Storm windows 2 range from $100 to $400 on average. They fit over the outside of your existing windows. They improve the home’s energy efficiency by stopping air transfer through the window. Some storms can be permanently attached, while others are removable. Some storms can also be opened for airflow, while others are fixed. They come in several sizes to fit any window shape and size.

Awning Window Price

Awning windows cost between $100 and $1,000 on average. It is a small rectangular window installed high on the wall. It is not used for egress purposes only for ventilation. It is hinged at the top and pushed open from the bottom. When open, it allows fresh air in, while keeping out the rain. They come in many materials, with a few having decorative features.

Picture Window Cost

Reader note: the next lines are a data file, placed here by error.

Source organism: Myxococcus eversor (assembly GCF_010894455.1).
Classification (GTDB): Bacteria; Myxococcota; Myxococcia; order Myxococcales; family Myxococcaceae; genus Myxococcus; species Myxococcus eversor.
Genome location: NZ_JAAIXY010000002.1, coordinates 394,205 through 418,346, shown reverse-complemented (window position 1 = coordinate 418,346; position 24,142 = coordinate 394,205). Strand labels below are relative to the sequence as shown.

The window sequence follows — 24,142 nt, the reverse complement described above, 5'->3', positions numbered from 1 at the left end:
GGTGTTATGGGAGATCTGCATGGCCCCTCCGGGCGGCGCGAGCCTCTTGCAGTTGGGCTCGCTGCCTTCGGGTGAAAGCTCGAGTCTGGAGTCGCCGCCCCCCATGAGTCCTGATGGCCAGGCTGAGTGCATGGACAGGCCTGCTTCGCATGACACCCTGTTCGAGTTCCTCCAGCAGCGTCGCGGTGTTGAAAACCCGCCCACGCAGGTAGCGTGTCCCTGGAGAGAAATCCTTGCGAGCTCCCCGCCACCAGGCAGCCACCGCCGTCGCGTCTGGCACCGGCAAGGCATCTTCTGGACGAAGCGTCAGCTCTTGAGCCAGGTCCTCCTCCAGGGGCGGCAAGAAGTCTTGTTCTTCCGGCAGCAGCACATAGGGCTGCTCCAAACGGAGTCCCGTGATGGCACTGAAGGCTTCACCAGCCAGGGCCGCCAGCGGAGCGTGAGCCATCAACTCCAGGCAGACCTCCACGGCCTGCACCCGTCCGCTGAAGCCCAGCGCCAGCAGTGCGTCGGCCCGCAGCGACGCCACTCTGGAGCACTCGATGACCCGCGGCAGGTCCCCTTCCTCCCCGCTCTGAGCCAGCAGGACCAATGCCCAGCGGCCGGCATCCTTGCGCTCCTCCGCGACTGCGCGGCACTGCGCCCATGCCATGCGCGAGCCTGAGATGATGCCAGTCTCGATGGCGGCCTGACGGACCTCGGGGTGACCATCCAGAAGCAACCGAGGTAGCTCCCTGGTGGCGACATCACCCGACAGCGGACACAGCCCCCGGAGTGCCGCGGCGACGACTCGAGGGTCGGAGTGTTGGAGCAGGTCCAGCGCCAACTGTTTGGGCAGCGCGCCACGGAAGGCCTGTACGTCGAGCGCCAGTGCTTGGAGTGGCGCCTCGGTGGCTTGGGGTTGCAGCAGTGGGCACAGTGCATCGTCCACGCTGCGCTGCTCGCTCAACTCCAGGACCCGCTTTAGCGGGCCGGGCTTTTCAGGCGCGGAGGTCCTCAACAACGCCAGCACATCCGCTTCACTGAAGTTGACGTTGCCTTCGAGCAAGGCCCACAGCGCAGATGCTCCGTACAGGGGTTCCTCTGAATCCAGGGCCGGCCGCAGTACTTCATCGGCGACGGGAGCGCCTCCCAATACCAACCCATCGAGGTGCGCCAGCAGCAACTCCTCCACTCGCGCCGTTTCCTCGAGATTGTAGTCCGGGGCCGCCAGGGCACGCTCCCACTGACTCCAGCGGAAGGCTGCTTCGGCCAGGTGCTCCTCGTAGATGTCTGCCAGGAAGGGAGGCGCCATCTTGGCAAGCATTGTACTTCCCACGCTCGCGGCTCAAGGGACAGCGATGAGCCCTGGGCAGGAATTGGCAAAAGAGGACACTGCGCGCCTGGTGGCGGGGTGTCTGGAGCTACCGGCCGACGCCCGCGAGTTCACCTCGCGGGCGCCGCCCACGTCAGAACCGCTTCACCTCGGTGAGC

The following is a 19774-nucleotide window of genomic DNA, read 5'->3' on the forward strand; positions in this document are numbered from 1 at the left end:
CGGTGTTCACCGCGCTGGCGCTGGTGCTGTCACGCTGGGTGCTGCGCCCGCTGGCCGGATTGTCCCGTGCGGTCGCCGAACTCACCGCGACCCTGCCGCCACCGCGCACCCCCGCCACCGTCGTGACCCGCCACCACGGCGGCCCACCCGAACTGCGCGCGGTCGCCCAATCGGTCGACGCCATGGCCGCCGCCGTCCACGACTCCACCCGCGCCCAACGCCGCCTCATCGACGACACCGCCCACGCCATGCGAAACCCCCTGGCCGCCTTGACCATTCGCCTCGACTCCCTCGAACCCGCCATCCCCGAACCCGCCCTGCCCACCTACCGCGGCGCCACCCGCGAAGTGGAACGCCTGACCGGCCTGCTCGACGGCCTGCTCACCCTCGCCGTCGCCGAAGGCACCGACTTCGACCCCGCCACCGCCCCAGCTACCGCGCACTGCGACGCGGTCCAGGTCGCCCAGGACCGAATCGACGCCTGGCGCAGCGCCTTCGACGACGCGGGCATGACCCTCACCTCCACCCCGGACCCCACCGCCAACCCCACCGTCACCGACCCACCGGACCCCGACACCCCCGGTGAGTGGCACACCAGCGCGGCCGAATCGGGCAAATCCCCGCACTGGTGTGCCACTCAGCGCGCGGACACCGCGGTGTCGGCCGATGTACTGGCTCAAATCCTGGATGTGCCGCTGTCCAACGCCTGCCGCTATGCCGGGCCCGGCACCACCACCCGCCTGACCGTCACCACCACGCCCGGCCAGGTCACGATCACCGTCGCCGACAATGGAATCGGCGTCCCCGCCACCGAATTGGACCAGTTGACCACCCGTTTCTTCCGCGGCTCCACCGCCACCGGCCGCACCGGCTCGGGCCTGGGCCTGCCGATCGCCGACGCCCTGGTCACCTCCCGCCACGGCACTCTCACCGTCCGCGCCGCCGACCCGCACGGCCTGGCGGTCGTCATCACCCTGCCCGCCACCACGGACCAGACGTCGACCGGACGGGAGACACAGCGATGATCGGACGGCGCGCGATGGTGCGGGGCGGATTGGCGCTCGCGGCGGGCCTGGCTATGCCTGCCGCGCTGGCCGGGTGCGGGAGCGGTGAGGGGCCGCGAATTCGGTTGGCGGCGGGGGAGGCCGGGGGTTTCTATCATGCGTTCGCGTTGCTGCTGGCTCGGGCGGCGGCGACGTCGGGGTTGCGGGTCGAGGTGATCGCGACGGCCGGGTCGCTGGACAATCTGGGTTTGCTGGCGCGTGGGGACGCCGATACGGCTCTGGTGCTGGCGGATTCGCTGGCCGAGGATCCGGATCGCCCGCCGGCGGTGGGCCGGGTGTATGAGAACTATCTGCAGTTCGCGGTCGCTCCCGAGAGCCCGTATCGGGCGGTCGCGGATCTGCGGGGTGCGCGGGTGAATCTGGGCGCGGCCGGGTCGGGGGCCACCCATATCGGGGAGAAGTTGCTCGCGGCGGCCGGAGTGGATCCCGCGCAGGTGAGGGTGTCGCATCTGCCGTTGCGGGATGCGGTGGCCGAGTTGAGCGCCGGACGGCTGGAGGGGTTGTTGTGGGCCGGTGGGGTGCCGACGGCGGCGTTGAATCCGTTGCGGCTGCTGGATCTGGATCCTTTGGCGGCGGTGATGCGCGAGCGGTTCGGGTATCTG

A picture window averages $150 to $1,000. They are fixed glass windows 1 that do not open or move. They are typically large but can be smaller. They essentially make a “picture frame” around the view outside. You can get them with mullions, decorative glass, and overlays. They can come with any frame and glass.

Skylight Cost

Skylights range from $150 to $2,000, depending on the type. Skylights come in three types. Solar tubes are the least expensive, featuring a small dome at the top and a tube bringing the light to lower levels. Fixed skylights are the next most expensive. They can be flat or have domed covers. They do not open but allow light to enter. Ventilated skylights are the most expensive. These open manually or by remote to allow in the fresh air. All three types come in various sizes.

Single-Hung Window Cost

A single-hung window average $175 to $2,800. They are a type of sash window. The top panel is fixed, and the bottom panel moves up and down. This is the most simple sash window 3. They come in many sizes and materials. They are slightly higher maintenance than double-hung windows but cost less.

Arched Window Prices